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The Function of Bacterial Endospore

Function-of-Bacterial-Endospore

Humans and other organisms are designed in a way that they can survive in tough environments through different adaptations in the body. One such adaptation is bacterial endospores that help bacteria survive in an unfavorable environment. Endospores are commonly produced as a response to nutrient deprivation. They enable all kinds of bacteria to survive circumstances that the bacteria might not be able to live through otherwise.

Let’s discuss bacterial endospores and their function in detail.

What are Bacterial Endospores?

Bacterial spores are produced by bacterial cells to ensure the survival of the bacteria in overpopulation or nutrient-deficient conditions. They are highly resistant and help protect the cell’s genetic material (DNA) in extreme environmental conditions. Spores formed within the bacteria are known as endospores and are vegetative in nature. They are produced by a process called sporulation and are known as sporangia.

The most common endospore-forming bacterial species are Clostridium and Bacillus.

These endospores may be present in the center of the cell, terminal or subterminal positions. Bacterial endospores are different from spores in fungi. They sometimes wait until favorable conditions for germination or release through the cell wall of the cell. The high resistance of these endospores is of high importance as they are not easily destroyed by many anti-microbial.

Structure of Bacterial Endospore

The bacterial endospore comprises multiple layers with a thin outer covering known as the Exosporium. You can see a thick protein layer under a microbiology student microscope. It is known as the Spore Coat

Under this layer is a thick protein coat called the Spore coat. The spore coat is an impermeable layer, resulting in chemical resistance to many substances. It also contains different enzymes necessary for germination.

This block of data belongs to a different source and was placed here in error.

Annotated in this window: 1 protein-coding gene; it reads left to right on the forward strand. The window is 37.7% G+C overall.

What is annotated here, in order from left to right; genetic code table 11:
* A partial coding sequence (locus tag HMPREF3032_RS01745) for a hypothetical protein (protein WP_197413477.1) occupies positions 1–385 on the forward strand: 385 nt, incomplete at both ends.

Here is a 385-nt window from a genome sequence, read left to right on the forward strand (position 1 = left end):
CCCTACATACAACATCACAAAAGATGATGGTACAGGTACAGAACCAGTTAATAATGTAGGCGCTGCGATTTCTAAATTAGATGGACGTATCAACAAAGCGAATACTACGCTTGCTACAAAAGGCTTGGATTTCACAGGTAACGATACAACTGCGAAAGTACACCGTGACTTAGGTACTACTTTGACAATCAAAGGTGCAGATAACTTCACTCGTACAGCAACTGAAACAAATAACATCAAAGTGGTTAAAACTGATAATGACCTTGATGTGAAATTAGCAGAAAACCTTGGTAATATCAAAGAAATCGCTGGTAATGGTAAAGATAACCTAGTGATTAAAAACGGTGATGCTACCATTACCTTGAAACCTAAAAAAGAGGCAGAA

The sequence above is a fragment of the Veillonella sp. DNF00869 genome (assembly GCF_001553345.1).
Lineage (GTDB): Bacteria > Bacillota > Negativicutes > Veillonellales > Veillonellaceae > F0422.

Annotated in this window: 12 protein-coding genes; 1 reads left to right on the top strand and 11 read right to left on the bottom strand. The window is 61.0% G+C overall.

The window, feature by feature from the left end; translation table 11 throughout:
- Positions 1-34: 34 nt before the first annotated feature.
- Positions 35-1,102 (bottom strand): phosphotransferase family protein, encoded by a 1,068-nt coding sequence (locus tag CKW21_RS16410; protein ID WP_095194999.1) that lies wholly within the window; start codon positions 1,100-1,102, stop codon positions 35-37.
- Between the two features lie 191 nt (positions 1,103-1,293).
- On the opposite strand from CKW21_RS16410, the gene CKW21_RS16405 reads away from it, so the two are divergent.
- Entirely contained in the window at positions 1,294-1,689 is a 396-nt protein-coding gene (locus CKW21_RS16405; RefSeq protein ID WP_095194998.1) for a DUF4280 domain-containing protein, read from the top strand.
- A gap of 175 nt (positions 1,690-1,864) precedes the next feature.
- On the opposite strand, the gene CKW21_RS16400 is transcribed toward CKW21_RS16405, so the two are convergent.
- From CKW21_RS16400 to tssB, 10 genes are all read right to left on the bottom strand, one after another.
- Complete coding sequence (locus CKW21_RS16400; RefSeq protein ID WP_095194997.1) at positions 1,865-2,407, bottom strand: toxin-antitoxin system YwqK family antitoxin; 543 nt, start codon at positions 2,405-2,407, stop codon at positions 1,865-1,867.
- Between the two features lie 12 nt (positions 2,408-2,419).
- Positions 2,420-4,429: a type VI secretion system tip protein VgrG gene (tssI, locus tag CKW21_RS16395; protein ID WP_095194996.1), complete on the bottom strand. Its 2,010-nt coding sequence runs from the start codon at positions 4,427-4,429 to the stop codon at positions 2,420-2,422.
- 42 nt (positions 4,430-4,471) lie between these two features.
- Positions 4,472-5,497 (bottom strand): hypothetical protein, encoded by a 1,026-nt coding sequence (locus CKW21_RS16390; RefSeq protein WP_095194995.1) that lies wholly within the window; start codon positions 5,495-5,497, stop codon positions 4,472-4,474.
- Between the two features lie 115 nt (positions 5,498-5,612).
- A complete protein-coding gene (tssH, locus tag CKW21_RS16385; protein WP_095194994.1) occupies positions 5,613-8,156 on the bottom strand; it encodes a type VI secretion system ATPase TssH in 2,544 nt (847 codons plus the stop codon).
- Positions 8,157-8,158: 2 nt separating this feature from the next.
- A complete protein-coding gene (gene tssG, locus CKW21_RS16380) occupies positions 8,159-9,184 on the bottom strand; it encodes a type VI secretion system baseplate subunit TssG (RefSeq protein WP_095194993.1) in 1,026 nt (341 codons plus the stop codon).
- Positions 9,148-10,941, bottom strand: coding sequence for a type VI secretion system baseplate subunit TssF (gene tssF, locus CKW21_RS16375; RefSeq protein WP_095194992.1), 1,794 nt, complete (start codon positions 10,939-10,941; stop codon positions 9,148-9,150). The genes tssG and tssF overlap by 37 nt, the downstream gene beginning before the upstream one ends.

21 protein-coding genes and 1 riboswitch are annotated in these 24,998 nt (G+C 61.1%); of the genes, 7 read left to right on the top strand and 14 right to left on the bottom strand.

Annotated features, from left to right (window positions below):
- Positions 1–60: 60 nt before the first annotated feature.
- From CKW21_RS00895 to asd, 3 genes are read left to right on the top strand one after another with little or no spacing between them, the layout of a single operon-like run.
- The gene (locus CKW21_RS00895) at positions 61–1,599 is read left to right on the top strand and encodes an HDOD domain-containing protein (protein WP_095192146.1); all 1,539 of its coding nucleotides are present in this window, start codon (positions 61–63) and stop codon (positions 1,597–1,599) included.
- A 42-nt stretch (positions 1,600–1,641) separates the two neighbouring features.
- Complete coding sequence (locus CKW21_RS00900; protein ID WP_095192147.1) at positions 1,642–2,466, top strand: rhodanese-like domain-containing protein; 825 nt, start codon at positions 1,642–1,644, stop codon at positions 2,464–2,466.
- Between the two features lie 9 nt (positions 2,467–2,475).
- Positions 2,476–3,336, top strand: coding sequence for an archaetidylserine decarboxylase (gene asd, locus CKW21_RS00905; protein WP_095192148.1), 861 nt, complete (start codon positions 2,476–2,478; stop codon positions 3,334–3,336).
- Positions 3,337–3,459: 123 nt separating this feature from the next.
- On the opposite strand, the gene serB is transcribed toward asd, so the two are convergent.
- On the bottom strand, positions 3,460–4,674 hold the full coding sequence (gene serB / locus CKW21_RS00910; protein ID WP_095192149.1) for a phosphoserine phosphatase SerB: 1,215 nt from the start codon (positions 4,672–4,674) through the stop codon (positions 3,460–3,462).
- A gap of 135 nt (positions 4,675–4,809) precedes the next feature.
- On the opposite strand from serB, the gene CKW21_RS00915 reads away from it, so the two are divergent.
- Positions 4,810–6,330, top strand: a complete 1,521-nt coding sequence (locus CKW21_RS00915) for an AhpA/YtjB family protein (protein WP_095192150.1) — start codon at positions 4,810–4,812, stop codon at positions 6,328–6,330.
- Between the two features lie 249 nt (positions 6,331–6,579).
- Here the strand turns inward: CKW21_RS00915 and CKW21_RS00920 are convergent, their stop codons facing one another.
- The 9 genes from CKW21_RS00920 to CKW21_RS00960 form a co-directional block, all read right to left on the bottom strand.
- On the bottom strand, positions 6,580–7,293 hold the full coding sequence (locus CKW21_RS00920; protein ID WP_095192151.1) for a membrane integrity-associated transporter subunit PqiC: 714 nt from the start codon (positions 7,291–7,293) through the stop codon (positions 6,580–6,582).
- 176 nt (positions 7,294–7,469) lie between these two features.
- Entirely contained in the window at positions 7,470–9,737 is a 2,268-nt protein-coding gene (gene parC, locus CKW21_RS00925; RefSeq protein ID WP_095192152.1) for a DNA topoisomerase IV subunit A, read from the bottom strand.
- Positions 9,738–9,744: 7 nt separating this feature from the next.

The third layer is made of spore peptidoglycan and is named the cortex. The cortex contains the spore cell wall surrounding the protoplast and helps resist high temperatures. It will act as the cell wall of the bacteria after germination. The protoplast contains all the bacterial cell organelles, including the nucleus, ribosomes, and dipicolinic acid. The Small acid-soluble proteins (SASPs) are endospore-specific and condense the DNA for added resistance. The chemicals present in the endospore aid in spore dormancy for as long as required.

Endospore

Endospore Development

The development of endospores occurs in several stages and takes a different amount of time depending on the bacterial species. Typically, seven stages are involved in bacterial endospore development.

Stage 1: Axial filament formation

Stage 2: Forespore septum formation by inward folding of cell membrane

Stage 3: Immature endospore engulfment by a second membrane

Stage 4: Cortex formation between two membranes

Stage 5: Spore coat formation

Stage 6: Endospore maturation

Stage 7: Release of endospore (if)

Functions of Bacterial Endospores

Bacterial endospores are mainly responsible for the bacteria’s survival during unfavorable conditions. They help preserve the genetic material for a long time besides giving resistance to chemicals, heat, and radiation reducing the DNA degradation rate. In the absence of endospores, they might not be able to survive high concentrations of chemicals and high temperatures in extreme weather conditions.

The Bottom Line

Bacterial endospores are one of the adaptive structures in bacteria, just like flagella. They help them survive in unfavorable conditions. They are formed in 7-steps, giving rise to a complex external sporangium. Their primary role is in preserving genetic material and facilitating germination when the environment is appropriate.

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